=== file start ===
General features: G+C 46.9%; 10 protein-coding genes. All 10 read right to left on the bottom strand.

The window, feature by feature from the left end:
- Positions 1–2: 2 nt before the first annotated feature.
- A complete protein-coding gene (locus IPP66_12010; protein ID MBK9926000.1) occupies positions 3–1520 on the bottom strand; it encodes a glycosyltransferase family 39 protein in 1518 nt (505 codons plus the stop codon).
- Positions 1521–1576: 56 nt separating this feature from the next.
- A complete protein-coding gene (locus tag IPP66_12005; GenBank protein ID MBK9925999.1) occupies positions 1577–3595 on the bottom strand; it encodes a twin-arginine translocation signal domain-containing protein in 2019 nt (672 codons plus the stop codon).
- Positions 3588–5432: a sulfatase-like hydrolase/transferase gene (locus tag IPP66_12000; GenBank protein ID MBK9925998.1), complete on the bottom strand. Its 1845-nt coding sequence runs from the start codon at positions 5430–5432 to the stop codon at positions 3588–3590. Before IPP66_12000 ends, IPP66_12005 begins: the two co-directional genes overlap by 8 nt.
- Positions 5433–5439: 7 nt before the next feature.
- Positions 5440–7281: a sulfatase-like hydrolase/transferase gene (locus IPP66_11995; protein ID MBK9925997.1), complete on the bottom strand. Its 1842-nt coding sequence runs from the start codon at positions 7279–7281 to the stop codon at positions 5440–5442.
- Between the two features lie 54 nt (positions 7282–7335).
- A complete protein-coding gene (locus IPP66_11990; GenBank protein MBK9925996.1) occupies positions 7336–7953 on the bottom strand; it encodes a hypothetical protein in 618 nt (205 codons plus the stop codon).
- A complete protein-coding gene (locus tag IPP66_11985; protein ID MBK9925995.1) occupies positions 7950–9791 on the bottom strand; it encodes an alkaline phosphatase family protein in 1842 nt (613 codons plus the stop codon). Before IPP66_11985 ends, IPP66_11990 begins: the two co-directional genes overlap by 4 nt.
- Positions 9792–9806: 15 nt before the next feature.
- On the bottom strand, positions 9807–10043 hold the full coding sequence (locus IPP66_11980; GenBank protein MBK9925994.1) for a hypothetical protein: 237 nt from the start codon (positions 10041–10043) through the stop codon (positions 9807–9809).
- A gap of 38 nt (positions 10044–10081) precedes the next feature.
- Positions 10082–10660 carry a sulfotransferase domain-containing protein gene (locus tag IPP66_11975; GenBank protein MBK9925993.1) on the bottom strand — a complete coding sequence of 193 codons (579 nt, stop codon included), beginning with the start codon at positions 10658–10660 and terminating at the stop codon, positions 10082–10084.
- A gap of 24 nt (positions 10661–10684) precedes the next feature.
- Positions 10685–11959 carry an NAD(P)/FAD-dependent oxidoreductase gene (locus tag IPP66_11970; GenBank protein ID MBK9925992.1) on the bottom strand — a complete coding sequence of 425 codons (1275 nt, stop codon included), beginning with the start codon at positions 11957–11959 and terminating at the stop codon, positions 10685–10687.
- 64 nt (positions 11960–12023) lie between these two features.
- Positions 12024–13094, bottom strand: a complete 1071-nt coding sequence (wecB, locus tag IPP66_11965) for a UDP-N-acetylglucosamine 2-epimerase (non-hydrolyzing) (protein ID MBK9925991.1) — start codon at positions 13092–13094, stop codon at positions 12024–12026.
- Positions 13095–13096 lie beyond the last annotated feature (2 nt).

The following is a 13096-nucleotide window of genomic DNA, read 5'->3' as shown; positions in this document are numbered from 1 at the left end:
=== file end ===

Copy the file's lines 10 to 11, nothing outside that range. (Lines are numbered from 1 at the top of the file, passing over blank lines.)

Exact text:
- Between the two features lie 54 nt (positions 7282–7335).
- A complete protein-coding gene (locus IPP66_11990; GenBank protein MBK9925996.1) occupies positions 7336–7953 on the bottom strand; it encodes a hypothetical protein in 618 nt (205 codons plus the stop codon).